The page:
Salve Regina College v. Russell

499 U.S. 225 (1991)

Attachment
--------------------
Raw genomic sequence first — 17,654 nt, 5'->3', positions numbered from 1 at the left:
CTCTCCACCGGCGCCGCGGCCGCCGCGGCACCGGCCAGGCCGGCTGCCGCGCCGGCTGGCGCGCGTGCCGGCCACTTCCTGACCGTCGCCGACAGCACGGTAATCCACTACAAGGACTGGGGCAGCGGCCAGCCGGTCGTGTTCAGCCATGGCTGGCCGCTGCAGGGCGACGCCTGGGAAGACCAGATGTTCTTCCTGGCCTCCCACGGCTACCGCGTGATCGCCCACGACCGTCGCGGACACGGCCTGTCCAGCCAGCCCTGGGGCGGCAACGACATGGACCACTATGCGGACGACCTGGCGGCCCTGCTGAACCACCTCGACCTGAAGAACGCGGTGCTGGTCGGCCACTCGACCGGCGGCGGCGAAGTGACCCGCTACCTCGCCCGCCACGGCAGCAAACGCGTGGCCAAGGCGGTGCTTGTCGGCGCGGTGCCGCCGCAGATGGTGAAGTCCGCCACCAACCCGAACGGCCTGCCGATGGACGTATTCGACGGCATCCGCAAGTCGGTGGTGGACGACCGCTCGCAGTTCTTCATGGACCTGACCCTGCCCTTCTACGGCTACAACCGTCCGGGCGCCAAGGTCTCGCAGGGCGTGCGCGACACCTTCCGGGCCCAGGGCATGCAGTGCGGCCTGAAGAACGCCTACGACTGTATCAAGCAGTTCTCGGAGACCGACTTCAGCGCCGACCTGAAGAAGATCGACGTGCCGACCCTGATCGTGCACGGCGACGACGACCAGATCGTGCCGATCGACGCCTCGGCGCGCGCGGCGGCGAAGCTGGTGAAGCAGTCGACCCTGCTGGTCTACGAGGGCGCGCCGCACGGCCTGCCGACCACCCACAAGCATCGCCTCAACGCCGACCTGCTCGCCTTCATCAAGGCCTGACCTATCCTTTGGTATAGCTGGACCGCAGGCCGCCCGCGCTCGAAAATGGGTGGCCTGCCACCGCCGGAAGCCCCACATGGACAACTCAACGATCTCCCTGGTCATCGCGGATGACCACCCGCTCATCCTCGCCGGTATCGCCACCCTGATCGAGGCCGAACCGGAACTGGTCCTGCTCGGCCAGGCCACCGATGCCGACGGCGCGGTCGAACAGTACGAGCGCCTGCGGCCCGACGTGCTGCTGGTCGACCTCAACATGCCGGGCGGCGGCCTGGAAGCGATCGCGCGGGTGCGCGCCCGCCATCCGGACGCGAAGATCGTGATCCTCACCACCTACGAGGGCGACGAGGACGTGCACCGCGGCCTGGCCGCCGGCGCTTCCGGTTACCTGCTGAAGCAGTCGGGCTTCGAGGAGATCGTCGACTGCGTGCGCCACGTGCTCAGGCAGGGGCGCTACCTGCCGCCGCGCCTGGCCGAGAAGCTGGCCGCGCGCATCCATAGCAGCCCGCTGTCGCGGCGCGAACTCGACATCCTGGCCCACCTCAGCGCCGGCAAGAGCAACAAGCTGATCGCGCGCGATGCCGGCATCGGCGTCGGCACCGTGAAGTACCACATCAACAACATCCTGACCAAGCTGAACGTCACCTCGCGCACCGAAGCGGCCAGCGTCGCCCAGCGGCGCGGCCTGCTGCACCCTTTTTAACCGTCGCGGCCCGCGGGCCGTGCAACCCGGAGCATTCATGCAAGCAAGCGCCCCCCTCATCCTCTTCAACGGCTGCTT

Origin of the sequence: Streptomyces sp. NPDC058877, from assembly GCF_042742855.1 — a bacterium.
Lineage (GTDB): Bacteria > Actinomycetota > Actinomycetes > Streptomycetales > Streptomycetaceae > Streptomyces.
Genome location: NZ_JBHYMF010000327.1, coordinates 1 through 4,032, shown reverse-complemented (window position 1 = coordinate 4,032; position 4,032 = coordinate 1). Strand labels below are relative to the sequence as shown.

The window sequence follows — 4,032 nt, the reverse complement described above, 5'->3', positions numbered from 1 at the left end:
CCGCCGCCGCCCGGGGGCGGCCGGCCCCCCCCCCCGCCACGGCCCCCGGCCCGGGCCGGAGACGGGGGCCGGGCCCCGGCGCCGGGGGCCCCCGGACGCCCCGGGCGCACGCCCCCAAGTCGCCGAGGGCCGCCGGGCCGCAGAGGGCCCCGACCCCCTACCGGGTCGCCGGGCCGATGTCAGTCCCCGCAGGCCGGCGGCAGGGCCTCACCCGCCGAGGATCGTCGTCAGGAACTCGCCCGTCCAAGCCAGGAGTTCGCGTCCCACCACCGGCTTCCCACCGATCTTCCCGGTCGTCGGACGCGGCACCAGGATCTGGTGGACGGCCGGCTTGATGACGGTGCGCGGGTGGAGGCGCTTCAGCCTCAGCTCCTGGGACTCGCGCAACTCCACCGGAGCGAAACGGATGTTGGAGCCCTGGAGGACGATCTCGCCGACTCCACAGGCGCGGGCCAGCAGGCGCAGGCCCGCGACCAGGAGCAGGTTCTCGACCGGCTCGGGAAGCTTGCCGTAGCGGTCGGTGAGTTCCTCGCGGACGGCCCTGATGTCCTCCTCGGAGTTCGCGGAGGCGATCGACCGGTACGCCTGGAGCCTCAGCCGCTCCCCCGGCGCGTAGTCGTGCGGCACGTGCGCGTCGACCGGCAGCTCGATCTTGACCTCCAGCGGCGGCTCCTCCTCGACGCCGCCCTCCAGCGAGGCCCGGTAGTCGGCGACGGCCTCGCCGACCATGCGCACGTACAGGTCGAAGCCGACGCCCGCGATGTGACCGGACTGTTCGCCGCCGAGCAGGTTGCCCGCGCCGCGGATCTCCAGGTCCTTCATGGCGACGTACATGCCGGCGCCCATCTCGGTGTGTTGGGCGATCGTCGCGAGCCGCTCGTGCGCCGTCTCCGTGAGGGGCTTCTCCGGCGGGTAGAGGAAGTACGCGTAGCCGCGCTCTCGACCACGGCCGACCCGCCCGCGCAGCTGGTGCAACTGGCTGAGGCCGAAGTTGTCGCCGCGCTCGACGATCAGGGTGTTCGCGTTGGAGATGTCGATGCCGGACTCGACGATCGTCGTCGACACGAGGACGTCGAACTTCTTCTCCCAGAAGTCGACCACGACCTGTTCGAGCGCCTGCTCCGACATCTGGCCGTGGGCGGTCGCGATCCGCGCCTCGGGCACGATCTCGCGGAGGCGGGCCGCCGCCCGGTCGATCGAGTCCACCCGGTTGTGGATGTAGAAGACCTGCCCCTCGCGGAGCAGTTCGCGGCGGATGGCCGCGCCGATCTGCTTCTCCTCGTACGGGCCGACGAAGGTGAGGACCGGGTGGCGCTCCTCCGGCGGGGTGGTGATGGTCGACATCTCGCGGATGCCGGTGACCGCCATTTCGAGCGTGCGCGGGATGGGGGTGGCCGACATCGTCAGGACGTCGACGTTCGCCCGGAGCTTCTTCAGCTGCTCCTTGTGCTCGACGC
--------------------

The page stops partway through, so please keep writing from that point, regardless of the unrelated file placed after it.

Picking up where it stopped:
D is an institution of higher education. Russell (P) was admitted to the college and began her studies as a freshman in 1982. P sought admission to the college's nursing department in order to pursue a bachelor of science degree in nursing. She was accepted by the department and began her nursing studies in the fall of 1983. P was 5'6' tall and weighed in excess of 300 pounds when she was accepted in the nursing program. P's weight became a topic of commentary and concern by officials of the nursing program and its effect upon her ability to complete the clinical requirements safely and satisfactorily. P signed a document that was designated as a 'contract' and conditioned her further participation in the nursing program upon weekly attendance at a weight-loss seminar and a realized average loss of two pounds per week. P failed and was asked to withdraw from the program and did so. P transferred and had to repeat her junior year in order to satisfy the transferee institution's 2-year residency requirement. P also underwent surgery for her obesity. In 1987, P successfully completed her nursing education, and she is now a registered nurse. P sued D in diversity for (1) intentional infliction of emotional distress, (2) invasion of privacy, and (3) nonperformance by D of its implied agreement to educate P. At the close of P's case-in-chief, the District Court directed a verdict for the individual defendants and the college on the claims for intentional infliction of emotional distress and invasion of privacy. It denied D's motion for a directed verdict on the breach-of-contract claim. At the close of all the evidence, D renewed its motion in that under Rhode Island law the strict commercial doctrine of substantial performance did not apply in the general academic context. The motion was denied in that the District Court concluded, as a matter of law, that the Supreme Court of Rhode Island would apply that doctrine to the facts of P's case. P got the verdict, and both parties appealed. The Court of Appeals for the First Circuit affirmed. The appeals court standard was deference to the District Court’s judgment on what the state Supreme Court would do with unsettled law. The Supreme Court granted certiorari.